Windows Central Verdict
The EPOS GTW 270 earbuds are a nice idea that eliminates the frustration of Bluetooth across a wide range of devices. While the soundscape is a little heavy on treble and mids out of the box, the headset is decently comfortable and handles deep bass well with good separation. A little more imagination could have elevated the overall product proposition, and I'd argue it's a little pricey. Still, it's a decent solution overall for those who are really fed up with Bluetooth earbuds.
Great connectivity thanks to USB-C wireless
Bluetooth 5.1 with apX support
Some solid battery life
Comfortable with good construction
Nowhere to store the dongle, making it easily to misplace
Soundscape isn't the best
Treble and mids are a little hefty out of the box
Why you can trust Windows Central
The EPOS GTW 270 earbuds aim to solve a growing problem in our increasingly mobile-oriented gaming world: gaming audio on the go, across multiple devices. Many of today's consoles and laptops and phones support Bluetooth, but Bluetooth isn't always the best option, owing to its susceptibility to interference. What if you're also using your Bluetooth connection to hook up a gamepad for use in things like Xbox Cloud Gaming? Pairing a headset alongside it is only going to induce more latency into the mix, for example.
To that end, EPOS has come up with a novel solution that seems to have little competition in the space. This is the firm's GTW 270 earbuds set, giving you a USB-C dongle compatible with practically any Android device, laptop, and more for low-latency gaming audio on the go. For some very specific situations, these might earn a place among the best PC gaming headsets.
EPOS GTW 270: Price and Availability
The EPOS GTW 270 gaming earbuds are available at shops like Best Buy and Amazon in the United States and other major markets, as well as EPOS' own website. Stock levels seem generally good, with some sites even offering lower prices than the RRP of $149.99.
EPOS GTW 270: Tech Specs
|Header Cell - Column 2
|USB-C, USB-C to USB-A, Bluetooth 5.1
|Row 0 - Cell 2
|PC, Android, PlayStation 4, PlayStation 5, Nintendo Switch
|Row 1 - Cell 2
|7.1 surround option, charge case, IPX 5 water resist
|Row 2 - Cell 2
|Dual internal mics
|Row 3 - Cell 2
|5 hours listening, 20 hours carry case
|Row 4 - Cell 2
|In the box
|USB-C cable, USB-C to USB-A cable, USB-C dongle, charge case, earbuds, spare in-ear rubber inserts, dongle cover
|Row 5 - Cell 2
|Row 6 - Cell 2
EPOS GTW 270: The Good Stuff
With this new headset, EPOS is hoping to tread new ground in a fairly busy space. A cursory glance on Amazon reveals something of an avalanche of earbuds of all shapes and sizes, going from $15 all the way up to $300 dollars, but I wasn't able to find any competitors doing what EPOS is doing with its GTW 270.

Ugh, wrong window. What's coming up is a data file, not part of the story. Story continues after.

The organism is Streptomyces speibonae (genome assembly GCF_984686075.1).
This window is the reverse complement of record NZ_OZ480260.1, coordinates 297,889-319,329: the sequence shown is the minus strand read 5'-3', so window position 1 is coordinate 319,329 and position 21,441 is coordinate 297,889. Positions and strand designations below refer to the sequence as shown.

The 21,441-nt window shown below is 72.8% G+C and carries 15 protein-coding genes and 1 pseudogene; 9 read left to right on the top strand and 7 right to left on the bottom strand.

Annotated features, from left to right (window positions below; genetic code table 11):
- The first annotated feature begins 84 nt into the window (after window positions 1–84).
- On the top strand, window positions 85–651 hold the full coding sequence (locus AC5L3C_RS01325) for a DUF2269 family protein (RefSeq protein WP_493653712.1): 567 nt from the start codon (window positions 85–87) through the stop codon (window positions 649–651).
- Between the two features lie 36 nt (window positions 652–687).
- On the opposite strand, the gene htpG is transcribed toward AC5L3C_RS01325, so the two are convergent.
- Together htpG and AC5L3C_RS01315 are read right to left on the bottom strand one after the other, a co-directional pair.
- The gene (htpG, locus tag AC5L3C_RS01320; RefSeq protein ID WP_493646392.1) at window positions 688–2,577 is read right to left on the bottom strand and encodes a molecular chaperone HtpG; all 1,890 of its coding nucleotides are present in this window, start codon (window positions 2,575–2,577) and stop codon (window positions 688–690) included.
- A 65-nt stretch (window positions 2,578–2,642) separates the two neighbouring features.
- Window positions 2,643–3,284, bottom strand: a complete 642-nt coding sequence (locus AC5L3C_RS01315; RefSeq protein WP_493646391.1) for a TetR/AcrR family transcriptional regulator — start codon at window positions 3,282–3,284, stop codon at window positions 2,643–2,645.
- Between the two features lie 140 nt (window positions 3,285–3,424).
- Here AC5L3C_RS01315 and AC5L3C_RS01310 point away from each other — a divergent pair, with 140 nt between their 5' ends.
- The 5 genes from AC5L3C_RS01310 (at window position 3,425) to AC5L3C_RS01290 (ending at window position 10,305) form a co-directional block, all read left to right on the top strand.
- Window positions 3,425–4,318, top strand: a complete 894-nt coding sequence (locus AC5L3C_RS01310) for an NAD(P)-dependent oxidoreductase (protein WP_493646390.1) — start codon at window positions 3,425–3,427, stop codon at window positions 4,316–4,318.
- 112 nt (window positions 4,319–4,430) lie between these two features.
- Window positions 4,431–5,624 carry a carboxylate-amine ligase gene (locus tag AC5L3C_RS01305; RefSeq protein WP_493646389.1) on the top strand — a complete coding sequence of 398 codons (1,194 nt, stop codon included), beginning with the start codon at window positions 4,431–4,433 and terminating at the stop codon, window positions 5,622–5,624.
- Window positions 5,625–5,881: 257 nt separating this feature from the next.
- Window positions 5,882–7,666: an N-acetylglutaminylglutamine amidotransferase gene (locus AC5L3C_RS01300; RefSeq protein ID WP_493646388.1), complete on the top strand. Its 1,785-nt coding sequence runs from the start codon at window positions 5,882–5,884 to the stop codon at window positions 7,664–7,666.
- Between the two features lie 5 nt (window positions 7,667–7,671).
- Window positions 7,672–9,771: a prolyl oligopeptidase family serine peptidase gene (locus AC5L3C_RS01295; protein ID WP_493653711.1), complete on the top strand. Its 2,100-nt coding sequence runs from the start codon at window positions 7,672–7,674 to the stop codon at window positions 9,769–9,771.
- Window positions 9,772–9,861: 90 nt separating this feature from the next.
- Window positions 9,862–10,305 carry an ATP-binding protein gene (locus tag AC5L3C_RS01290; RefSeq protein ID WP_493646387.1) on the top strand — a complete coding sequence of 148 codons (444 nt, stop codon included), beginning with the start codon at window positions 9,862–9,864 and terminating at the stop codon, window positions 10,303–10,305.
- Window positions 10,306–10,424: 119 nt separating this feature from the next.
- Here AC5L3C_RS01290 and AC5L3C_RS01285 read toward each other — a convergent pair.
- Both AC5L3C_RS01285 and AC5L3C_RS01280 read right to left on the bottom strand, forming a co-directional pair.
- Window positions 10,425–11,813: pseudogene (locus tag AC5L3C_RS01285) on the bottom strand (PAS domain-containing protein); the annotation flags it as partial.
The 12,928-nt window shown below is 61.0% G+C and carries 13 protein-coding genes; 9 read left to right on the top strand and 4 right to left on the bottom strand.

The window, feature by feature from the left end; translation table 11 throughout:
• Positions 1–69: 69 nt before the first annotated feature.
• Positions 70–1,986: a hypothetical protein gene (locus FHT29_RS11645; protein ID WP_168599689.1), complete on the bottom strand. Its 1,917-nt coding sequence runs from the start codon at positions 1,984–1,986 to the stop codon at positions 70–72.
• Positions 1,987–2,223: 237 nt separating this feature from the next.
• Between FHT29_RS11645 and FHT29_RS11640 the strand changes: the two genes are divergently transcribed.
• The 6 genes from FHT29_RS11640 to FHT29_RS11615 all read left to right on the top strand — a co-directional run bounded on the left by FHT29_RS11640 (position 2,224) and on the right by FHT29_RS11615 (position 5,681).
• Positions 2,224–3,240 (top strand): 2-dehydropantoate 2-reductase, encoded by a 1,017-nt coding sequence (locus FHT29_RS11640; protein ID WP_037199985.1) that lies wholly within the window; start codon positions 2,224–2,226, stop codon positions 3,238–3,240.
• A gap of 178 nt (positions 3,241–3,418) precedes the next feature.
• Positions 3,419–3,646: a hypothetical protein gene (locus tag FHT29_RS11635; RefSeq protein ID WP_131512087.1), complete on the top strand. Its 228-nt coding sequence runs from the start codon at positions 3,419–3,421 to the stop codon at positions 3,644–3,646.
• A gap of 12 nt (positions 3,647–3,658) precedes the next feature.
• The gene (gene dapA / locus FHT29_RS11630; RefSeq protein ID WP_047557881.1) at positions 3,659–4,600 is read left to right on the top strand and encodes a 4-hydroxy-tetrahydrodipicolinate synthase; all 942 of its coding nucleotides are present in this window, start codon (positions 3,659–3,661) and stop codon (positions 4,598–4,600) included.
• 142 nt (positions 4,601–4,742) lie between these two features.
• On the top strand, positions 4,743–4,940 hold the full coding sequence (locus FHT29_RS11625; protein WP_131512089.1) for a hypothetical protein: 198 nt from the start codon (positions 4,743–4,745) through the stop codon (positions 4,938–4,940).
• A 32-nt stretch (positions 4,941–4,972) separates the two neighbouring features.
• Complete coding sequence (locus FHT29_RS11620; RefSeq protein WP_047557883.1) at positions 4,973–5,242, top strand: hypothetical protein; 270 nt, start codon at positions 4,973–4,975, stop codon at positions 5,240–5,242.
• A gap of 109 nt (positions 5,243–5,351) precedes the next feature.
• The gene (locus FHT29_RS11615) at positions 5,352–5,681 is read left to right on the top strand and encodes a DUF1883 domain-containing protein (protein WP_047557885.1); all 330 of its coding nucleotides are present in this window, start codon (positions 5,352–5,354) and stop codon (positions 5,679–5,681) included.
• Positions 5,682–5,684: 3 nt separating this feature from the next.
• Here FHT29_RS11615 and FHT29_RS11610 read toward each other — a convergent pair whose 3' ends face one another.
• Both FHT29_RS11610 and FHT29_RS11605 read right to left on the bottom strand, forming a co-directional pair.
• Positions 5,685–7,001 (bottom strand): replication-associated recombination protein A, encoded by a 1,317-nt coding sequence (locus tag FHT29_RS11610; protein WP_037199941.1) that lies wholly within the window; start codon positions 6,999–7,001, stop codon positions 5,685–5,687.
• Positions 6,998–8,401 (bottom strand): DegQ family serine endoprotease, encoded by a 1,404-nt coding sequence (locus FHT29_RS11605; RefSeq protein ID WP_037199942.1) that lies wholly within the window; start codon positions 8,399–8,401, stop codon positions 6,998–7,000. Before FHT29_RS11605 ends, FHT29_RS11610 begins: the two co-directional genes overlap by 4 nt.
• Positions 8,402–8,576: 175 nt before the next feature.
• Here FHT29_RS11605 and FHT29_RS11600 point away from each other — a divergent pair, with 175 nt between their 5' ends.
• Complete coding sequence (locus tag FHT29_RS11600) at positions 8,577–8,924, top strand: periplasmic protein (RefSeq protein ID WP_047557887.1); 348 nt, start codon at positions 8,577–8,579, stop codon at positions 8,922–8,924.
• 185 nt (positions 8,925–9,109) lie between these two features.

Where the GTW 270 stands apart is in its USB-C dongle. Using what EPOS dubs its "EPOS Low Latency tech," the headset can bypass its optional Bluetooth 5.1 apX connectivity for a more solid and stable traditional radio signal, which is far, far less susceptible to interference and latency issues that plague Bluetooth ... well, anything. We all know Bluetooth sucks, but this is one of the first earbuds sets on the market to actively admit it.
The GTW 270 from EPOS is a standard set of modern earbuds, complete with a carry case with 20 hours of battery storage and five hours of listening time on-board, complete with a USB-C dongle. The dongle is compatible with practically any device you can plug it into directly. Naturally, most Apple mobile devices don't have USB-C ports, although practically any Windows PC or Android tablet or phone will work right out of the box without extra fiddling.
You always have the option to fall back on Bluetooth if you have no other choice or simply don't want to use the dongle at any given time, but the USB-C connectivity is great for those who want that added reliability. I find Bluetooth is often particularly sucky on PCs and laptops. While podcasting on my Razer Blade 17 Pro, I found myself increasingly opting for these EPOS buds instead of my Galaxy Buds, purely on the basis of the USB-C connectivity. It's rock solid, completely stable, and utterly resistant to interference.
In the box, there are additional cables for charging up the dock, as well as a USB-A to USB-C female cable for connecting the USB-C receiver to laptops that don't have a port, or PlayStation consoles for example. Indeed, you can use this headset receiver with gaming consoles like the Nintendo Switch as well, although it doesn't work on Xbox owing to Microsoft's bespoke security chip requirements.
The headset also has some additional rubber inserts to fit the shape of your ear, and I found the product to be decently comfortable over long sessions even with my tiny ears. There's a single button on the left earbud that lets you adjust a wide array of media features such as playback controls and so on, and a pairing button is situated on the charge dock for hooking the headset up with Bluetooth connections if you need to.